Of the 5 million acres that remain, 75% are in private ownership, giving landowners a vital role in caring for wetlands.
Private landowners also own most of the land that used to be wetland and could be restored. As much as 85% of Wisconsin’s potentially restorable wetland acreage is in private ownership.
If you are a landowner who owns wetlands or land you think may have been wetlands, Wisconsin Wetlands Association and the USDA Natural Resources Conservation Service (NRCS) can help you care for and restore your land.
Do you own wetlands?
Wisconsin Wetlands Association (WWA) provides guidance and connects you with the information and support you need to care for your wetland. Start with our My Healthy Wetland handbook for wetland landowners. Use our resources pages to connect with other information and resources. Learn more.
Do you own land that you think may once have been wetlands?
The USDA-NRCS offers several programs that can help private landowners care for their land. The Agricultural Conservation Easement Program is one, and it includes Wetland Reserve Easements (which used to be called the Wetlands Reserve Program or WRP). Through Wetland Reserve Easements, NRCS provides technical and financial assistance directly to private landowners to restore, protect, and enhance wetlands. Wetland Reserve Easements offer an opportunity for landowners to receive financial incentives to restore wetlands that have been drained for agriculture. Learn more.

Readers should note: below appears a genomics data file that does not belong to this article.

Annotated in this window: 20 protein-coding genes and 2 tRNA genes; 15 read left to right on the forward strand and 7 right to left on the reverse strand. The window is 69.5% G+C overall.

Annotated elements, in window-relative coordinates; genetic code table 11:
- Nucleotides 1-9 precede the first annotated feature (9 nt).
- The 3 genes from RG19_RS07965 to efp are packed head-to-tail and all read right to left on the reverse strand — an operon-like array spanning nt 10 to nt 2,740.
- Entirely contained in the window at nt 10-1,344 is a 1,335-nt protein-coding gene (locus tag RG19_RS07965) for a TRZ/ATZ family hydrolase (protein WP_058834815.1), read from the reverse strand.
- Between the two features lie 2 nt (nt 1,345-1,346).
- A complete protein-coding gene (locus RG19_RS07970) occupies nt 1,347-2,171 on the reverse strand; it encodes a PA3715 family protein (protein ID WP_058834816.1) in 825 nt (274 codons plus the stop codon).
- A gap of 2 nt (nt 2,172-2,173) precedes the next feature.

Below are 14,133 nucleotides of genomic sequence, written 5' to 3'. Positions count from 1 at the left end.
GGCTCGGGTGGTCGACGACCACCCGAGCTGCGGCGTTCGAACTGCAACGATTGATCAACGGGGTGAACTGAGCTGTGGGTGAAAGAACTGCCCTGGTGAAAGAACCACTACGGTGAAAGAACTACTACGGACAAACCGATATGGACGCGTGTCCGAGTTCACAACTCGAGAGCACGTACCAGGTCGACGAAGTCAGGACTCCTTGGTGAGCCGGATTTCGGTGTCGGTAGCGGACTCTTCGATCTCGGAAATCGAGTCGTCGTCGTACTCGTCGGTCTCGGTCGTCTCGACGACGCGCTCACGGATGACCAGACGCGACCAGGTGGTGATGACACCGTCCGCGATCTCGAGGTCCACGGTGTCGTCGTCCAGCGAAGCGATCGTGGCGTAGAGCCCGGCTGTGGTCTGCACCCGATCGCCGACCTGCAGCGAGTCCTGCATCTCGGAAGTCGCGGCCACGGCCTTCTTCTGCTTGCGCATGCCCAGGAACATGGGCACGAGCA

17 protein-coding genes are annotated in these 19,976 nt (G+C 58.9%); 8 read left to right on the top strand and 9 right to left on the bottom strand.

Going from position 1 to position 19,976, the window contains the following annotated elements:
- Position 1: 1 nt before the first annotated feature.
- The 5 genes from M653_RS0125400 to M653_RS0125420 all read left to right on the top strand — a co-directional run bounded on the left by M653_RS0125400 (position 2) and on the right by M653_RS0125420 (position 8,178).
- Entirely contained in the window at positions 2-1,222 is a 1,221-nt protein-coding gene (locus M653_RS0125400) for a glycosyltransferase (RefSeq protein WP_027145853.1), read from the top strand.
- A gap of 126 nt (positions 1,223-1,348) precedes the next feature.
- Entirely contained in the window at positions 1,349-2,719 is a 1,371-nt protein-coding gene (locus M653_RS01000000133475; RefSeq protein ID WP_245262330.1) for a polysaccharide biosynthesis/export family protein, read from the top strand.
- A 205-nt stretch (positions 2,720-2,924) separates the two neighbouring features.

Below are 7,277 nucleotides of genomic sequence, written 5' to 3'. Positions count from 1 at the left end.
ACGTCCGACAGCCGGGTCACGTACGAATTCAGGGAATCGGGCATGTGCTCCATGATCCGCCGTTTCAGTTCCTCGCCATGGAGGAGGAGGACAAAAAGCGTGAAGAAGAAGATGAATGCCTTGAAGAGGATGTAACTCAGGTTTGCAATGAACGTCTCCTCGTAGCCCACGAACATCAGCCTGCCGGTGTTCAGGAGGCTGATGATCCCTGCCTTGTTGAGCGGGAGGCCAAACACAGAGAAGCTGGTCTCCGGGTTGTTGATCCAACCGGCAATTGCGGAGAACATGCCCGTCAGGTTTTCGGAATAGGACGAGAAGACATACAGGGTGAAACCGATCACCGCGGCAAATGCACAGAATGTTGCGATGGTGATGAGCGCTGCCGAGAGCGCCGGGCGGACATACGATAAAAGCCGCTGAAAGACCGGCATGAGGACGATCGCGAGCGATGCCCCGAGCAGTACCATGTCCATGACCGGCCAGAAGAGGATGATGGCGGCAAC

Contact your area NRCS District Conservationist or your area Farm Bill Biologist to to learn more and find out if your land may be eligible for this program.
Watch our videos
Hear from three different families who have restored their wetlands in partnership with NRCS in videos produced by WWA in collaboration with NRCS. Also, learn more about how WWA and NRCS can help you restore your wetlands. Watch and share these videos with the links below.
Wetlands help the bottom line
Kyle Skalitzky is a Wisconsin farmer whose lowlands were often too wet for farming. Working with NRCS, Kyle has restored his marginal farmland back to wetlands, helping his farm remain profitable during wet seasons and also provide habitat for wildlife, clean area waters, and manage flooding.
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